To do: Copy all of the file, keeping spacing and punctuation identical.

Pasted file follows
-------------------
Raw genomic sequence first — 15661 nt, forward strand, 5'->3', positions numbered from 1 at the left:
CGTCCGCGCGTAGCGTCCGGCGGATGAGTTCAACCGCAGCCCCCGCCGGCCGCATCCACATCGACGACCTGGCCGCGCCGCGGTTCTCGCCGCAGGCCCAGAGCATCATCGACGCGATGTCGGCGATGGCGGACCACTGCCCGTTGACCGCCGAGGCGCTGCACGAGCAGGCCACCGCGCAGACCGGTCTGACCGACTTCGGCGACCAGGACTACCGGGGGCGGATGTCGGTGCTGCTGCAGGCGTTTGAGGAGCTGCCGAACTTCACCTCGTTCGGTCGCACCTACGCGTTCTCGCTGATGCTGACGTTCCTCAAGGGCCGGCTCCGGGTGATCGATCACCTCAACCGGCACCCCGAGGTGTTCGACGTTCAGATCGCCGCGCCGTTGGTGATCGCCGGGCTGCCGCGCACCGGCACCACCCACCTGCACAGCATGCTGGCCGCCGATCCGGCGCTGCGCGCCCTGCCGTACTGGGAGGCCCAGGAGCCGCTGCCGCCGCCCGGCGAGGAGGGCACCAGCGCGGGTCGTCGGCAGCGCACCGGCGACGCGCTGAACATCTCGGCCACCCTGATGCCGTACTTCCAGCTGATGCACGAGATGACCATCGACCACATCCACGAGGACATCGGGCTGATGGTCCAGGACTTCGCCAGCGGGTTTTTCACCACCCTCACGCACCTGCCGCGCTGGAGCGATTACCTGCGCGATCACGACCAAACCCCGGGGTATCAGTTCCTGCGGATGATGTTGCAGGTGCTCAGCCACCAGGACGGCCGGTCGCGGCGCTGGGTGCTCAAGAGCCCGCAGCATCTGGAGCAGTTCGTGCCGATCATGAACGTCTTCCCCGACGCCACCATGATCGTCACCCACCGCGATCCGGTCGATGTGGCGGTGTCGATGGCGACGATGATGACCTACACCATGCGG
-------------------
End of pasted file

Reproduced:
Raw genomic sequence first — 15661 nt, forward strand, 5'->3', positions numbered from 1 at the left:
CGTCCGCGCGTAGCGTCCGGCGGATGAGTTCAACCGCAGCCCCCGCCGGCCGCATCCACATCGACGACCTGGCCGCGCCGCGGTTCTCGCCGCAGGCCCAGAGCATCATCGACGCGATGTCGGCGATGGCGGACCACTGCCCGTTGACCGCCGAGGCGCTGCACGAGCAGGCCACCGCGCAGACCGGTCTGACCGACTTCGGCGACCAGGACTACCGGGGGCGGATGTCGGTGCTGCTGCAGGCGTTTGAGGAGCTGCCGAACTTCACCTCGTTCGGTCGCACCTACGCGTTCTCGCTGATGCTGACGTTCCTCAAGGGCCGGCTCCGGGTGATCGATCACCTCAACCGGCACCCCGAGGTGTTCGACGTTCAGATCGCCGCGCCGTTGGTGATCGCCGGGCTGCCGCGCACCGGCACCACCCACCTGCACAGCATGCTGGCCGCCGATCCGGCGCTGCGCGCCCTGCCGTACTGGGAGGCCCAGGAGCCGCTGCCGCCGCCCGGCGAGGAGGGCACCAGCGCGGGTCGTCGGCAGCGCACCGGCGACGCGCTGAACATCTCGGCCACCCTGATGCCGTACTTCCAGCTGATGCACGAGATGACCATCGACCACATCCACGAGGACATCGGGCTGATGGTCCAGGACTTCGCCAGCGGGTTTTTCACCACCCTCACGCACCTGCCGCGCTGGAGCGATTACCTGCGCGATCACGACCAAACCCCGGGGTATCAGTTCCTGCGGATGATGTTGCAGGTGCTCAGCCACCAGGACGGCCGGTCGCGGCGCTGGGTGCTCAAGAGCCCGCAGCATCTGGAGCAGTTCGTGCCGATCATGAACGTCTTCCCCGACGCCACCATGATCGTCACCCACCGCGATCCGGTCGATGTGGCGGTGTCGATGGCGACGATGATGACCTACACCATGCGG